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The Cincinnati Police Traffic Section said Riesenbeck's son, David Riesenbeck, 47, was driving her to see grandchildren at a swimming pool when he had a medical problem.
The car failed to negotiate a curve near Seasongood Pavilion and went over an embankment. Chickie was killed and her son was injured. David Riesenbeck was last listed in serious condition at University of Cincinnati Medical Center.
Chickie was a life-long Mount Adams resident, matriarch of the Crowley family and the well-known cafe they own, and a member of Immaculata Church.
"It's a terrible loss for the community," said Marcia Spaeth Kennedy, who grew up in Mount Adams near the Riesenbeck family. "Chickie is truly a Mount Adams icon. She's one of a kind."
Some may wonder why everyone knew Jeanne Riesenbeck as Chickie. Kennedy said that unusual nicknames were the rule, not the exception in the Crowley family.
"There's 'Sugar,' 'Cookie,' 'Bebo,' 'Jibber', 'Tootsie' and 'Rudy,'" she said. "A lot of great names."
In addition to having a great name, Chickie was also a great person. She was the kind of person who would do anything for anybody, according to Kennedy.
"She was the go-to person. She knew what was going on. She knew who needed help. She would organize," Kennedy said. "She deeply loves her family and her grandchildren and her great-grandchildren and all of our children."
Mary Capannari knew Chickie from the time they were kindergarten students growing up in Mount Adams. In fact, she was a bridesmaid in Capannari's 1949 wedding at Immaculata Church.
"She was very outgoing, very friendly," Capannari said. "If you were her friend, you were her friend for life. She never met a stranger. She was always willing to help."
Immaculata Church historian Jim Steiner said Chickie brought a loving spirit and a belief in God to the church where the was baptized, had her first communion, was married and where her funeral will be held.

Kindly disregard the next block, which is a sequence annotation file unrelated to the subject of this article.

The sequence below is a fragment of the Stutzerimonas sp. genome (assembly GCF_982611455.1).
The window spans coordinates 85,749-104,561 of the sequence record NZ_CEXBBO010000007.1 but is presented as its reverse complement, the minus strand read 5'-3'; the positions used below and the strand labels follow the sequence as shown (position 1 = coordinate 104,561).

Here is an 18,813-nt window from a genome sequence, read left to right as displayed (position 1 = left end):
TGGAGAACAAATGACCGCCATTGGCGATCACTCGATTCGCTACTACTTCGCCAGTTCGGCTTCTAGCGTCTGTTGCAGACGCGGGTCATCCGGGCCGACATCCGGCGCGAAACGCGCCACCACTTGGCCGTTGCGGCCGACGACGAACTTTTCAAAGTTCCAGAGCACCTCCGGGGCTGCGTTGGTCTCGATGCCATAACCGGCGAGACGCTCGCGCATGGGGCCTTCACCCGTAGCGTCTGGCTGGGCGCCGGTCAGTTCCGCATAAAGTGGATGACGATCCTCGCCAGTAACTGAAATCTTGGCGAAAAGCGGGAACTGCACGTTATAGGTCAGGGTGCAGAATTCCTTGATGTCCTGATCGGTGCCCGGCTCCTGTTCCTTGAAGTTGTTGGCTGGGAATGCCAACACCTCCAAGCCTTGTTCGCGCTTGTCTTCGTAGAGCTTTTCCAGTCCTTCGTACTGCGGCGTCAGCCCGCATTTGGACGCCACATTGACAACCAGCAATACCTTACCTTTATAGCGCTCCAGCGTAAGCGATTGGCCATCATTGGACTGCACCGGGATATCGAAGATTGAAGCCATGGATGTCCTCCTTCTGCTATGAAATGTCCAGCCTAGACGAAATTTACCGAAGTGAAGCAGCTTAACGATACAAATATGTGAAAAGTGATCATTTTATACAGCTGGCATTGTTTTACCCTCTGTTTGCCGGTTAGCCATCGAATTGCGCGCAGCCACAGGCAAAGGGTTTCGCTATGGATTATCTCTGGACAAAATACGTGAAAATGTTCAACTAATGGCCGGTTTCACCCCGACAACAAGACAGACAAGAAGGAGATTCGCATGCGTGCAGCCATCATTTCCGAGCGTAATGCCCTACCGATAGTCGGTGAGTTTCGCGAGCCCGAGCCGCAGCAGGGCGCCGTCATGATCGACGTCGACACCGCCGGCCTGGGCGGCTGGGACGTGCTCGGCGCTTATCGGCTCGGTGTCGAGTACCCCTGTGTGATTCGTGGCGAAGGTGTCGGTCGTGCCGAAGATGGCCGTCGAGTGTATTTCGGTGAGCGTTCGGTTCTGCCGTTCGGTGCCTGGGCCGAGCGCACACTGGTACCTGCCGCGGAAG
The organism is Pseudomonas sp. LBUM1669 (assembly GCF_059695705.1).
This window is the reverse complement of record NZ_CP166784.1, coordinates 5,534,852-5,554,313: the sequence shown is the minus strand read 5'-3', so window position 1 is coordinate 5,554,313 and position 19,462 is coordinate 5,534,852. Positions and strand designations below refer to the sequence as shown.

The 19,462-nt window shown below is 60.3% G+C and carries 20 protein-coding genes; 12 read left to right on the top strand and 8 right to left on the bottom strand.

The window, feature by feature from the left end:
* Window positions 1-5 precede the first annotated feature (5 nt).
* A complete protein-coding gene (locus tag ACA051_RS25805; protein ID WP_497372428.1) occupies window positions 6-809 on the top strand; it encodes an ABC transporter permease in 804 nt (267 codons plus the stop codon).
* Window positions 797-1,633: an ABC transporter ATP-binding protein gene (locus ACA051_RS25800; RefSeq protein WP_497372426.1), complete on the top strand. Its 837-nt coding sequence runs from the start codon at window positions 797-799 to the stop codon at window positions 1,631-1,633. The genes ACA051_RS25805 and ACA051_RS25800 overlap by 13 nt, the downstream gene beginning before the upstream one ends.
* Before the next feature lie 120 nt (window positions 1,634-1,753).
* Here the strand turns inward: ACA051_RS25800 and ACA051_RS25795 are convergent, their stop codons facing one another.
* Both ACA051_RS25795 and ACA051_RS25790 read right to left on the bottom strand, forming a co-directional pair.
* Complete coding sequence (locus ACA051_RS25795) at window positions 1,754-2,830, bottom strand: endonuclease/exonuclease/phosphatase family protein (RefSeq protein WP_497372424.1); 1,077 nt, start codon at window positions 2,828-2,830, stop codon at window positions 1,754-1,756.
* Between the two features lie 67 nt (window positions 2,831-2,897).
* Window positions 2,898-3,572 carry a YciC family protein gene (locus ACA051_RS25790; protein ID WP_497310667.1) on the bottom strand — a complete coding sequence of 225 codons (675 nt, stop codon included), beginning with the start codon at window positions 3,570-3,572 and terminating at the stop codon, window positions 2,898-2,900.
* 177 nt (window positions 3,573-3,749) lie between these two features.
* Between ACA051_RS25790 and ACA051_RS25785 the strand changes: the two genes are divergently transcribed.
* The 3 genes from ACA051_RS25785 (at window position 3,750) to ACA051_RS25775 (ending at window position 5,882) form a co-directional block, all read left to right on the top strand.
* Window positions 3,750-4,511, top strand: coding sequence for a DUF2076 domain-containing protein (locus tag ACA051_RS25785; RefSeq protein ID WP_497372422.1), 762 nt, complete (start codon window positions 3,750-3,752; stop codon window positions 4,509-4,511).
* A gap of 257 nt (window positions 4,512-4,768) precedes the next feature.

"She volunteered for all kinds of things. She went down to Tender Mercies with us to serve lunch and she just gave of herself," he said. "She was just a very loving and very fun person."
Steiner referred to Chickie as Mount Adams royalty.
"She certainly could be the Queen of Mount Adams," he said. "She didn't wear a crown and she probably wouldn't, but she's definitely the Queen of Mount Adams."
Marilyn Ormsbee recalled how when she moved to Mount Adams 10 years ago, Chickie was one of the first people she met.
"She made you feel comfortable instantly. She truly did," Ormsbee said. "It's one of the blessings of being up in Mount Adams. It's one of the most, if not the most, wonderful neighborhoods in Cincinnati and it's because of people like Chick."
Ormsbee said she loved Chickie's sense of humor, as did another Mount Adams resident, M'ellen Horrigan.
"If she teased you, you had done something right. You had arrived," Horrigan said. "She teased everybody that she knew well and she inspired everybody to do something that made her tease them."
However, it was the the human side of Chickie that struck her the most.
"To understand Chickie you have to realize that in 1969 her husband, who was seriously wounded at Angio Beachhead, had to have both legs cut off due to a circulation problem. A year later her mother had a stroke and lost the use of both arms and legs," she said. "Chick nursed them both for six years each making it a seven year run. No complaints. Lots of cheer. Never refused help, but never requested it. That's the essence of Chick."